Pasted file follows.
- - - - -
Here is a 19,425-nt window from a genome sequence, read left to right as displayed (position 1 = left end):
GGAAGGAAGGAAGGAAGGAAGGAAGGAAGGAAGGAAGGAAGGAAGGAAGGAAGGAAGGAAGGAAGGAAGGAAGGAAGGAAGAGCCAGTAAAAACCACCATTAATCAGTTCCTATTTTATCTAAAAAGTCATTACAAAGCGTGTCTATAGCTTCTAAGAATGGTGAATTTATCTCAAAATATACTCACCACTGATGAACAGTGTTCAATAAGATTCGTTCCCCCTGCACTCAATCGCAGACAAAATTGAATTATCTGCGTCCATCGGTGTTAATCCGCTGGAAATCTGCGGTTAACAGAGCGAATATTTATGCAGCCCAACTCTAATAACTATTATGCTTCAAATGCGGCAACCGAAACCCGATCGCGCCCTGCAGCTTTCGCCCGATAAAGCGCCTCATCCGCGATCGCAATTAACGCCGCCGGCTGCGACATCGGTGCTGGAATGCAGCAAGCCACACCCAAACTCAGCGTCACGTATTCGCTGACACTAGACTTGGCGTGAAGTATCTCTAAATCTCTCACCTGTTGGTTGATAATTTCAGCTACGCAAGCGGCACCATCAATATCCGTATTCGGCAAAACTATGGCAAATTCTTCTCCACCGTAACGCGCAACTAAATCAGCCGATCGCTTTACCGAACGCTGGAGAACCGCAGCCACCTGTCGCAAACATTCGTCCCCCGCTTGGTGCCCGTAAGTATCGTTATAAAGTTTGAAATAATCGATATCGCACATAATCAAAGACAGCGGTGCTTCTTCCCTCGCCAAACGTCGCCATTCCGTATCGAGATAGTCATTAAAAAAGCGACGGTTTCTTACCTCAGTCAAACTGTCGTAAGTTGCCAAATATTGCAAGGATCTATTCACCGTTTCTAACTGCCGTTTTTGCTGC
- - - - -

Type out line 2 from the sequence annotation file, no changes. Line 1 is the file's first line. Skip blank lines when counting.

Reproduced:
GGAAGGAAGGAAGGAAGGAAGGAAGGAAGGAAGGAAGGAAGGAAGGAAGGAAGGAAGGAAGGAAGGAAGGAAGGAAGGAAGAGCCAGTAAAAACCACCATTAATCAGTTCCTATTTTATCTAAAAAGTCATTACAAAGCGTGTCTATAGCTTCTAAGAATGGTGAATTTATCTCAAAATATACTCACCACTGATGAACAGTGTTCAATAAGATTCGTTCCCCCTGCACTCAATCGCAGACAAAATTGAATTATCTGCGTCCATCGGTGTTAATCCGCTGGAAATCTGCGGTTAACAGAGCGAATATTTATGCAGCCCAACTCTAATAACTATTATGCTTCAAATGCGGCAACCGAAACCCGATCGCGCCCTGCAGCTTTCGCCCGATAAAGCGCCTCATCCGCGATCGCAATTAACGCCGCCGGCTGCGACATCGGTGCTGGAATGCAGCAAGCCACACCCAAACTCAGCGTCACGTATTCGCTGACACTAGACTTGGCGTGAAGTATCTCTAAATCTCTCACCTGTTGGTTGATAATTTCAGCTACGCAAGCGGCACCATCAATATCCGTATTCGGCAAAACTATGGCAAATTCTTCTCCACCGTAACGCGCAACTAAATCAGCCGATCGCTTTACCGAACGCTGGAGAACCGCAGCCACCTGTCGCAAACATTCGTCCCCCGCTTGGTGCCCGTAAGTATCGTTATAAAGTTTGAAATAATCGATATCGCACATAATCAAAGACAGCGGTGCTTCTTCCCTCGCCAAACGTCGCCATTCCGTATCGAGATAGTCATTAAAAAAGCGACGGTTTCTTACCTCAGTCAAACTGTCGTAAGTTGCCAAATATTGCAAGGATCTATTCACCGTTTCTAACTGCCGTTTTTGCTGC